“There is a possibility of a Queer kid seeing that thumbnail, clicking on it with the hope of their favourite YouTuber coming out as part of their Queer/LGBTQ+ community,” says Jazza. “For the YouTuber to use that click-bait and to then shoot down the possibility of them being Queer as being weird and gross, that’s what made me angry.”
Jazza goes on to say: “I don’t think that Joe is a bad guy, he clearly saw the opportunity to get more clicks and used that. I mean, that’s how you win at the YouTube game, through thumbnail and title optimisation.”
It’s important to note that click-bait – or thumbnail and title optimisation, as Jazza puts it – is a widespread and largely accepted tactic amongst YouTubers. But while queer-baiting essentially utilises the same methods, it shows a lack of understanding or concern for LGBTQ+ people and their feelings, which is why most LGBTQ+ people find it disrespectful.
In Queerbaiting on YouTube, Beckii Cruel explains the importance of coming out videos; pointing out that they’re a way for LGBTQ+ people to establish themselves in a heteronormative society. “The reason that it can be make-or-break is because we do live in a society which is not completely accepting of non-heterosexual relationship, preferences and identities,” she says.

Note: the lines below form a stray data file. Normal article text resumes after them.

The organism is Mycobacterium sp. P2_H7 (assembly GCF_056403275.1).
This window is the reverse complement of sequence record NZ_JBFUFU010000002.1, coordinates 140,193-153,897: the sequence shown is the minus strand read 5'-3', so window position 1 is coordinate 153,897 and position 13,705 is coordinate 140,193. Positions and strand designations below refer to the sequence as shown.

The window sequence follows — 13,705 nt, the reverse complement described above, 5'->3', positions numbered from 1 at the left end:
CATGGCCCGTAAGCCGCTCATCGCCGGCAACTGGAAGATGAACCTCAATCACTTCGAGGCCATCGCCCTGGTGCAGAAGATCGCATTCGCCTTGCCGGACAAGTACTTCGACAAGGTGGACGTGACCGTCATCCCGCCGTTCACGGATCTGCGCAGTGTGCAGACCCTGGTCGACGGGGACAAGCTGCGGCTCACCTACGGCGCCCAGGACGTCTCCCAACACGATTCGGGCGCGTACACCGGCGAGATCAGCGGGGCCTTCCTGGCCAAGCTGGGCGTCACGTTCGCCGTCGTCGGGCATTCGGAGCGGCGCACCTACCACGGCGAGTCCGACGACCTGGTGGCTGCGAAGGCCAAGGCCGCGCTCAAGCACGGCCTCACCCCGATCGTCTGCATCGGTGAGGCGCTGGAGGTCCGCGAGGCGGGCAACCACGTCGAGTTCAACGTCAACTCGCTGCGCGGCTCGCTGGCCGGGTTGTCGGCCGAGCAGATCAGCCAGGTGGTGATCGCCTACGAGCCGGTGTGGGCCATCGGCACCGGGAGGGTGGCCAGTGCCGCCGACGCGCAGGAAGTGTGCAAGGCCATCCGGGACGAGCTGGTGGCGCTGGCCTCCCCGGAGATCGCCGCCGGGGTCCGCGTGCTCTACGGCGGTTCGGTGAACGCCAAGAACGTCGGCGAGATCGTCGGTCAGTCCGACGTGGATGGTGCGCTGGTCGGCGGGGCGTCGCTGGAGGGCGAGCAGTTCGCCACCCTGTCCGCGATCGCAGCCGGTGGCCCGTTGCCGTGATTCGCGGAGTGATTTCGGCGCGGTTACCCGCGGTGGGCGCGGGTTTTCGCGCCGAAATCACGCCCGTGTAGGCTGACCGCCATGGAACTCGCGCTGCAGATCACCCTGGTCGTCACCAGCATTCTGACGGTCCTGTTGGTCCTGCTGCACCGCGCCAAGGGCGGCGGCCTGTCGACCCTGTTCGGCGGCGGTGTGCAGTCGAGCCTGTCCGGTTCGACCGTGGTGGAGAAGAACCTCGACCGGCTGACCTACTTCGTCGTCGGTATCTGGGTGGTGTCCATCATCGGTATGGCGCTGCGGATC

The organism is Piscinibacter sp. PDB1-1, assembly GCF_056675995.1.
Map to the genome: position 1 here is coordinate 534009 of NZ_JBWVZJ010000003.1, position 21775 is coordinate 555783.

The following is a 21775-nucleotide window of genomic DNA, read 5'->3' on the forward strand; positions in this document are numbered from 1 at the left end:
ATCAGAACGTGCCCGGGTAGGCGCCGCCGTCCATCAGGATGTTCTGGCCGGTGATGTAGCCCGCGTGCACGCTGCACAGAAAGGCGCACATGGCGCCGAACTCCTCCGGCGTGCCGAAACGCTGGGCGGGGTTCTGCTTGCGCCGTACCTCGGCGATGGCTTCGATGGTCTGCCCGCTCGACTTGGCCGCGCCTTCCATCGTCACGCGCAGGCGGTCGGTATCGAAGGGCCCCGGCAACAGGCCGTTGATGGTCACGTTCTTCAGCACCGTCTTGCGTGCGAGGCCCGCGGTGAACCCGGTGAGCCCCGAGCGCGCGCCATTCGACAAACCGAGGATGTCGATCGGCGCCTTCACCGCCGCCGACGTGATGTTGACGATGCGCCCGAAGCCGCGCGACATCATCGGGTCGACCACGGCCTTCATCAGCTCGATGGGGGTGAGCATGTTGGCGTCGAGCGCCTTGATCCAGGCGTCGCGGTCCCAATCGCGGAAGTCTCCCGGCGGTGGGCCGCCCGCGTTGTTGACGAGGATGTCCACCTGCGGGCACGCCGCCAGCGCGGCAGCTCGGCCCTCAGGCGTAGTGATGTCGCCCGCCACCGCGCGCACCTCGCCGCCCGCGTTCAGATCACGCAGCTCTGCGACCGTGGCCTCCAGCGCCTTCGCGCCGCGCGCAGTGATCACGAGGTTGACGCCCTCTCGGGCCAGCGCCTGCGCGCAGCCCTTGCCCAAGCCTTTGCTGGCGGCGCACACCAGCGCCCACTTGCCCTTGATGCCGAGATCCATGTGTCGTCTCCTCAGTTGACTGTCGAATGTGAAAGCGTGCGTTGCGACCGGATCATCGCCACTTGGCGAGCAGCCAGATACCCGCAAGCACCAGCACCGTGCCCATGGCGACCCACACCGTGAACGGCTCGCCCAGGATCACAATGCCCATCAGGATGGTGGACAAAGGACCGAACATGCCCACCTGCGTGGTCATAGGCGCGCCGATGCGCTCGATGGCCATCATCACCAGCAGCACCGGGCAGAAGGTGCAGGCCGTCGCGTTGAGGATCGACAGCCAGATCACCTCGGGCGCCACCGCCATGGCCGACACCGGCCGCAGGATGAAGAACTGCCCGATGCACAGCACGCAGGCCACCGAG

She argues that it’s a very empowering moment when LGBTQ+ people find out someone they admire, who is also very successful in their lives, is non-heterosexual. “It helps us normalise non-heterosexual relationships which helps us with the end goal of universal acceptance, love, kindness and support,” she says.
“When you queer-bait or make non-serious content about coming out, as a straight person, you are invalidating many people’s experiences of coming out,” she explains. “You affirm the heteronormative nature of media, and you make people feel foolish for thinking they could trust you.
“While click-bait is morally debatable,” adds Beckii, “you can do it without preying on something that is so crucial to so many people.”
It is likely that Joe was simply doing what he had always done – click-baiting – and was simply unaware that he had crossed a line.
But there can be arrogance, as well as ignorance, behind Queer-baiting. When straight people play up to notions of Queer identities, they can pick and choose the parts of the identity that benefit them, without having to deal with the real-life consequences of those identities that actual Queer people have to endure.